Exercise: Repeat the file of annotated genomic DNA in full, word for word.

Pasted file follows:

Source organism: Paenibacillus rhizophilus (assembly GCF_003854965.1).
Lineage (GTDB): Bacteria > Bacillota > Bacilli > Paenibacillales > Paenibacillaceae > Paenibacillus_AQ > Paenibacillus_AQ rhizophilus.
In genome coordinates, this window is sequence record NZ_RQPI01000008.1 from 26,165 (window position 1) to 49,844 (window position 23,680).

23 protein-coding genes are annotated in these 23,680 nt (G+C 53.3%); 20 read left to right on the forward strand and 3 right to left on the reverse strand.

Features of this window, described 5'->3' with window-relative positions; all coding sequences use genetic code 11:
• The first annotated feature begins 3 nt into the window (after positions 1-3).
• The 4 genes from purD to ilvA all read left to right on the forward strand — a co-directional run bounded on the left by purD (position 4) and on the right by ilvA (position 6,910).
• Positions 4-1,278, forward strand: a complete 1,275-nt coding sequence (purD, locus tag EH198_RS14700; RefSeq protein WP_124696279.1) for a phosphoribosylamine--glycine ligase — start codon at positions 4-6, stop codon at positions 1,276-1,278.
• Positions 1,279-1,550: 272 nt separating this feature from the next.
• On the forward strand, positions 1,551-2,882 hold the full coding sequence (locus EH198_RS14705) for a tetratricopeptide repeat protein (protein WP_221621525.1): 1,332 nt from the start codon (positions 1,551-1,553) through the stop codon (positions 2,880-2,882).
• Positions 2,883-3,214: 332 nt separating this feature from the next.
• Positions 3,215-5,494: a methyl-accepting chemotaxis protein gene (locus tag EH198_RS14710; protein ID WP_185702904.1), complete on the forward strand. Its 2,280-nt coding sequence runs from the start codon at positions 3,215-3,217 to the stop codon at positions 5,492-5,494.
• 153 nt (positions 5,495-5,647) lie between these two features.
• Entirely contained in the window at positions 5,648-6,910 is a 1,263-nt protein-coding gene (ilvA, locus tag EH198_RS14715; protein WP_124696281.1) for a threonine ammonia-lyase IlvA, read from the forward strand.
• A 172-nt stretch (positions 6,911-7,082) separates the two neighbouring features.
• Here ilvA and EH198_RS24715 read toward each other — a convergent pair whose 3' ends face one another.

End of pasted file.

Source organism: Paenibacillus rhizophilus (assembly GCF_003854965.1).
Lineage (GTDB): Bacteria > Bacillota > Bacilli > Paenibacillales > Paenibacillaceae > Paenibacillus_AQ > Paenibacillus_AQ rhizophilus.
In genome coordinates, this window is sequence record NZ_RQPI01000008.1 from 26,165 (window position 1) to 49,844 (window position 23,680).

23 protein-coding genes are annotated in these 23,680 nt (G+C 53.3%); 20 read left to right on the forward strand and 3 right to left on the reverse strand.

Features of this window, described 5'->3' with window-relative positions; all coding sequences use genetic code 11:
• The first annotated feature begins 3 nt into the window (after positions 1-3).
• The 4 genes from purD to ilvA all read left to right on the forward strand — a co-directional run bounded on the left by purD (position 4) and on the right by ilvA (position 6,910).
• Positions 4-1,278, forward strand: a complete 1,275-nt coding sequence (purD, locus tag EH198_RS14700; RefSeq protein WP_124696279.1) for a phosphoribosylamine--glycine ligase — start codon at positions 4-6, stop codon at positions 1,276-1,278.
• Positions 1,279-1,550: 272 nt separating this feature from the next.
• On the forward strand, positions 1,551-2,882 hold the full coding sequence (locus EH198_RS14705) for a tetratricopeptide repeat protein (protein WP_221621525.1): 1,332 nt from the start codon (positions 1,551-1,553) through the stop codon (positions 2,880-2,882).
• Positions 2,883-3,214: 332 nt separating this feature from the next.
• Positions 3,215-5,494: a methyl-accepting chemotaxis protein gene (locus tag EH198_RS14710; protein ID WP_185702904.1), complete on the forward strand. Its 2,280-nt coding sequence runs from the start codon at positions 3,215-3,217 to the stop codon at positions 5,492-5,494.
• 153 nt (positions 5,495-5,647) lie between these two features.
• Entirely contained in the window at positions 5,648-6,910 is a 1,263-nt protein-coding gene (ilvA, locus tag EH198_RS14715; protein WP_124696281.1) for a threonine ammonia-lyase IlvA, read from the forward strand.
• A 172-nt stretch (positions 6,911-7,082) separates the two neighbouring features.
• Here ilvA and EH198_RS24715 read toward each other — a convergent pair whose 3' ends face one another.